On any topic it is very easy to speak in general terms. It acts as a safety net for your ego, so if later on you are found to be “wrong”, at least you are never “very wrong”.
This has become quite evident in recent times when it comes to wine.
The following are excerpts of wine reviews from one news website…
1/ …the wine is pale coloured, but powerful, and well removed in style from mainstream red drinking. The aroma’s earthy and savoury, with fungal and bitter cherry notes. These come through too on an elegantly structured palate with delicious, sweet and sour cherry-like flavours. The fruit sweetness quickly gives way to strong, savoury drying tannins.
2/ …The wine displays delicate grapefruit varietal flavours, pleasantly supported by spicy oak and the textural richness derived from barrel fermentation and maturation.
3/ …this wine reveals juicy, ripe and spicy fruit flavours layered with soft, easy-on-the gums tannin.
4/ …It’s a bright and fruity style, quite full, round and peachy, but not fat; and still with fresh, bright acidity.
If I were handed the above tasting notes, I would not be able to tell you what the wines are.
There is simply not enough information.
What would a normal consumer think?
1/ Would a normal consumer really be satisfied with a wine that tasted only of sour, bitter cherries, with earth (dirt? mud?) and fungus (mold? mushrooms? athlete’s foot?)?
2/ Grapefruit sounds nice. Is that all? What kind of spice? Red chilli peppers? Interesting, but not everyone’s cup of tea. What kind of texture? Creamy? Chalky?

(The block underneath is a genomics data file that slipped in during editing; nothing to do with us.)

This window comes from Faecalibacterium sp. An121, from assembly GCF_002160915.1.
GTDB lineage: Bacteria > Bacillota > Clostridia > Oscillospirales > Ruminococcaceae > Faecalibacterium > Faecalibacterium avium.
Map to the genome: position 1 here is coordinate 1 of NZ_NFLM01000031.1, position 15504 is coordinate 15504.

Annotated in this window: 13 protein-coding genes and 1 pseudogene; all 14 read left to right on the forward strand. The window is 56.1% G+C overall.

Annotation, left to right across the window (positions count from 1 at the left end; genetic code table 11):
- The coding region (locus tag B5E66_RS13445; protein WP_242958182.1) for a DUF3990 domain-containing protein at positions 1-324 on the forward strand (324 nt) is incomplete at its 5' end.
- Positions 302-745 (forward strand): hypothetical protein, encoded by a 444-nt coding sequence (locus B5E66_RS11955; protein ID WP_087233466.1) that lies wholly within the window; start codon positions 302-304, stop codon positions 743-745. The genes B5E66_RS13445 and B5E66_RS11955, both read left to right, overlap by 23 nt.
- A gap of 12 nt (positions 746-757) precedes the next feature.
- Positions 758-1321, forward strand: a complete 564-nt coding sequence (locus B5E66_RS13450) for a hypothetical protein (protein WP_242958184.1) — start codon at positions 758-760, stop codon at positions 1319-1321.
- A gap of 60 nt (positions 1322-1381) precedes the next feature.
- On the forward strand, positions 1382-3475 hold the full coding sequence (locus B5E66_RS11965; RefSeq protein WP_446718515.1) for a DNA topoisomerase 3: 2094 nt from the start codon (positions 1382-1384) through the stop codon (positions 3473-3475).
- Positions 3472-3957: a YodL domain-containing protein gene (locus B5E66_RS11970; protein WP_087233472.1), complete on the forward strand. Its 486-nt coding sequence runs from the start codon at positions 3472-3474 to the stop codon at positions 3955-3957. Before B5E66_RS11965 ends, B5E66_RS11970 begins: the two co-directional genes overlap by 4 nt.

3/ Spicy fruit flavours… What is this I don’t even…
4/ I’m told it’s fruity, but all you give me is peachy…
And yet these reviews come from an arguably mainstream source – The Sydney Morning Herald
Not Wrong. Not Helpful.
Having tasted wines of a similar style, I can tell you that I actually agree with what they have written.
If I had been handed a list of the wines, varietals and vintages instead, I may have written a similarly general tasting note.
They are not wrong. But they are not helpful.
It’s not my intention to single them out for criticism. Rather, I view this as evidence of a systemic problem in wine literature.
And because this kind of wine literature is so abundant, it influences how consumers think about wine.
I am likely to be guilty of this in the past as well. Put any two of my wine reviews together and they could possibly read the same, making it impossible to truly know a wine without looking at the label.
But we have to start somewhere.
Generalisations can be used as a key to unlock specific descriptors.
One technique I’ve learned in class is to use brackets, forcing me to look deeply for specific characters that can fall under a general umbrella. For example:
Black fruits (blackberry, mulberry)
Red fruits (raspberry, strawberry, maraschino cherry)
The aim is incremental and increasing precision.
Expand Your Palate
There will be times where a particular flavour or aroma becomes stuck on the tip of your tongue.
You know what it is, but you can’t put a name to it.
Go to your local grower’s market or supermarket. Have a stroll. Be aware.
Being general is easy but unhelpful.
Read more: 5 Reasons To Have Wine On A Date